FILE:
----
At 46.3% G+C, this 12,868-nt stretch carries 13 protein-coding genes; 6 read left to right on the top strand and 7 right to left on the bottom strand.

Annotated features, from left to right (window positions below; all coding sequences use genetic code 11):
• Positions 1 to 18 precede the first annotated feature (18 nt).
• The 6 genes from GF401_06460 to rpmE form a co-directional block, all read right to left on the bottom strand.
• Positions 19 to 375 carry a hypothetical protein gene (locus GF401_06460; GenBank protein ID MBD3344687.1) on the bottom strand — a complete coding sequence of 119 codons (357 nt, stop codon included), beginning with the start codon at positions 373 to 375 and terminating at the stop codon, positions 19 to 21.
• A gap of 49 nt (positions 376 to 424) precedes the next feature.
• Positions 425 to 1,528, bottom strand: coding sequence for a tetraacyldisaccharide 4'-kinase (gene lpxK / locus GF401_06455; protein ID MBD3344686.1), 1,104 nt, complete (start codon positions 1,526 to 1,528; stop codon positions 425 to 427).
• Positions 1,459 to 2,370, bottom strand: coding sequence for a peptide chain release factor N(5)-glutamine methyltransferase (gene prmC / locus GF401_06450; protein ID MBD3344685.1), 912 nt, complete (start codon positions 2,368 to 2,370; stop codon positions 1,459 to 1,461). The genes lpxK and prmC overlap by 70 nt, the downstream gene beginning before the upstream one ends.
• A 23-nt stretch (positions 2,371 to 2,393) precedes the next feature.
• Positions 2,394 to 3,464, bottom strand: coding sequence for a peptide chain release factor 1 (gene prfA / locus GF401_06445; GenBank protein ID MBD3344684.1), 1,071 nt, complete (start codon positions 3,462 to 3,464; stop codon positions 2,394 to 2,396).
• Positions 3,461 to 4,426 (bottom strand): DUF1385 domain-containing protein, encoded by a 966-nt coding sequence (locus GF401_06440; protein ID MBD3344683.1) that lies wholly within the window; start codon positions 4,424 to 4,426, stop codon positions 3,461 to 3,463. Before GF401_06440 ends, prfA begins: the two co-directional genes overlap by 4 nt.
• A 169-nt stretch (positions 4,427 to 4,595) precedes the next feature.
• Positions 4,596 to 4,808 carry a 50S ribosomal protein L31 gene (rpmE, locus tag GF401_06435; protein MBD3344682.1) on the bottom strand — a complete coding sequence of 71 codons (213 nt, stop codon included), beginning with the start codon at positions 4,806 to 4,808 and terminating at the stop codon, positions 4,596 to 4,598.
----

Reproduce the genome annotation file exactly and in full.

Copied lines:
At 46.3% G+C, this 12,868-nt stretch carries 13 protein-coding genes; 6 read left to right on the top strand and 7 right to left on the bottom strand.

Annotated features, from left to right (window positions below; all coding sequences use genetic code 11):
• Positions 1 to 18 precede the first annotated feature (18 nt).
• The 6 genes from GF401_06460 to rpmE form a co-directional block, all read right to left on the bottom strand.
• Positions 19 to 375 carry a hypothetical protein gene (locus GF401_06460; GenBank protein ID MBD3344687.1) on the bottom strand — a complete coding sequence of 119 codons (357 nt, stop codon included), beginning with the start codon at positions 373 to 375 and terminating at the stop codon, positions 19 to 21.
• A gap of 49 nt (positions 376 to 424) precedes the next feature.
• Positions 425 to 1,528, bottom strand: coding sequence for a tetraacyldisaccharide 4'-kinase (gene lpxK / locus GF401_06455; protein ID MBD3344686.1), 1,104 nt, complete (start codon positions 1,526 to 1,528; stop codon positions 425 to 427).
• Positions 1,459 to 2,370, bottom strand: coding sequence for a peptide chain release factor N(5)-glutamine methyltransferase (gene prmC / locus GF401_06450; protein ID MBD3344685.1), 912 nt, complete (start codon positions 2,368 to 2,370; stop codon positions 1,459 to 1,461). The genes lpxK and prmC overlap by 70 nt, the downstream gene beginning before the upstream one ends.
• A 23-nt stretch (positions 2,371 to 2,393) precedes the next feature.
• Positions 2,394 to 3,464, bottom strand: coding sequence for a peptide chain release factor 1 (gene prfA / locus GF401_06445; GenBank protein ID MBD3344684.1), 1,071 nt, complete (start codon positions 3,462 to 3,464; stop codon positions 2,394 to 2,396).
• Positions 3,461 to 4,426 (bottom strand): DUF1385 domain-containing protein, encoded by a 966-nt coding sequence (locus GF401_06440; protein ID MBD3344683.1) that lies wholly within the window; start codon positions 4,424 to 4,426, stop codon positions 3,461 to 3,463. Before GF401_06440 ends, prfA begins: the two co-directional genes overlap by 4 nt.
• A 169-nt stretch (positions 4,427 to 4,595) precedes the next feature.
• Positions 4,596 to 4,808 carry a 50S ribosomal protein L31 gene (rpmE, locus tag GF401_06435; protein MBD3344682.1) on the bottom strand — a complete coding sequence of 71 codons (213 nt, stop codon included), beginning with the start codon at positions 4,806 to 4,808 and terminating at the stop codon, positions 4,596 to 4,598.